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Torn Apart: How the Child Welfare System Destroys Black Families, and How Abolition Can Build a Safer World
April 5 @ 12:00 pm - 1:00 pm
In her new book Torn Apart, award-winning scholar Dorothy Roberts exposes the foundational racism of the child welfare system and calls for radical change. In conversation with the founding director of the University of Michigan Center for Racial Justice, Celeste Watkins-Hayes, Professor Roberts will share more on her book, and her belief that the only way to stop the destruction caused by family policing is to abolish the child welfare system and liberate Black communities.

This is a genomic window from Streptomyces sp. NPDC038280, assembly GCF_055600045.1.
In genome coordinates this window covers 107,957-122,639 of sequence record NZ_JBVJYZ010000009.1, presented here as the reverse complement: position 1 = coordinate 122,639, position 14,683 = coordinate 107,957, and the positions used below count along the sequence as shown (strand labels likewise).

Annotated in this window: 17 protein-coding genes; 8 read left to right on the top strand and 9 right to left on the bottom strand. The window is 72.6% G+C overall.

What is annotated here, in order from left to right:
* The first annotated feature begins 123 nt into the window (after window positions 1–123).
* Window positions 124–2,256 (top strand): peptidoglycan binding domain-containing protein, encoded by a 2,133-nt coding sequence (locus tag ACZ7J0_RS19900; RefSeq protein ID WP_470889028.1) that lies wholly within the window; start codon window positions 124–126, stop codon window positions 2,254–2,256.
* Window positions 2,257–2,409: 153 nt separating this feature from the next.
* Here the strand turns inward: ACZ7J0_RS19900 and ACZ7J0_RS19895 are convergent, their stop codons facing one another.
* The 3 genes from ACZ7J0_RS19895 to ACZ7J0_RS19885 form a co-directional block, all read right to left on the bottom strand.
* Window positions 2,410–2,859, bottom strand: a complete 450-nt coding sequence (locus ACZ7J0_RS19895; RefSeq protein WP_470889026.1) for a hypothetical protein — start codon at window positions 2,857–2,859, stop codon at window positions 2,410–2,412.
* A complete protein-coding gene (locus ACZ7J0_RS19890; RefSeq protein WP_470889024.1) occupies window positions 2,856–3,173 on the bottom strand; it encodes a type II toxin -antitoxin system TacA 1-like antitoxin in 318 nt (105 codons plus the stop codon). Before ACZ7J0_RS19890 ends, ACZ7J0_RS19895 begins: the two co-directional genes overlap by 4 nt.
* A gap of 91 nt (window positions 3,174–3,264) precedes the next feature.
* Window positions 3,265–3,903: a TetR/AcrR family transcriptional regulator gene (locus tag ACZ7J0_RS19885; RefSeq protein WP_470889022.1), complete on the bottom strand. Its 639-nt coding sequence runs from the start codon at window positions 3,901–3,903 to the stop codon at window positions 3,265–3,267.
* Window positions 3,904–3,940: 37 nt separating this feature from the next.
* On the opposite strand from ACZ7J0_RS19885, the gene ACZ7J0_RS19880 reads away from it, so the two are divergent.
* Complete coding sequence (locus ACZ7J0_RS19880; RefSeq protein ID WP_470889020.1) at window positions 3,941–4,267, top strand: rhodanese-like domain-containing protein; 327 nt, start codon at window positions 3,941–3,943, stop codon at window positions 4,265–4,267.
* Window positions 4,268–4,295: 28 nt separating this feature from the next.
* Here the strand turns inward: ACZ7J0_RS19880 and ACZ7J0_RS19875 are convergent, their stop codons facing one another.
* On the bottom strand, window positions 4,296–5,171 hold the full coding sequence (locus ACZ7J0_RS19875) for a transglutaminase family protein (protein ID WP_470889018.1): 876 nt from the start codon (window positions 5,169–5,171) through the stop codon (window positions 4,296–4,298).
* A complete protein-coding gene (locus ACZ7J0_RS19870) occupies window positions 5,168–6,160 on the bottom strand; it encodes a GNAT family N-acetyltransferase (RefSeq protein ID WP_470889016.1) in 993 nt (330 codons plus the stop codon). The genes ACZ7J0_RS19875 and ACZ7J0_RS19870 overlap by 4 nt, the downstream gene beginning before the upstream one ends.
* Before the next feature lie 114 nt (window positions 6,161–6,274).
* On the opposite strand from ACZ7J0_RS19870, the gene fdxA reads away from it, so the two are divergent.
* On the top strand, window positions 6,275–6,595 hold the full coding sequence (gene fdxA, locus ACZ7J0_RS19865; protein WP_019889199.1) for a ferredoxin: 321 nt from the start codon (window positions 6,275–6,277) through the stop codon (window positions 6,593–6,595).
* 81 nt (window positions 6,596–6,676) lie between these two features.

This virtual event will have a live watch party in Weill Hall, Room 1110. A free copy of Professor Roberts’ book, Torn Apart, will be provided for attendees at the viewing party on a first-come first-serve basis.
This event is hosted by the Gerald R. Ford School of Public Policy and the Center for Racial Justice, with support from the University of Michigan School of Social Work and Poverty Solutions.
About Torn Apart
Many believe the child welfare system protects children from abuse. But as Torn Apart uncovers, this system is designed to punish Black families. Drawing on decades of research, legal scholar and sociologist Dorothy Roberts reveals that the child welfare system is better understood as a “family policing system” that collaborates with law enforcement and prisons to oppress Black communities. Child protection investigations ensnare a majority of Black children, putting their families under intense state surveillance and regulation. Black children are disproportionately likely to be torn from their families and placed in foster care, driving many to juvenile detention and imprisonment.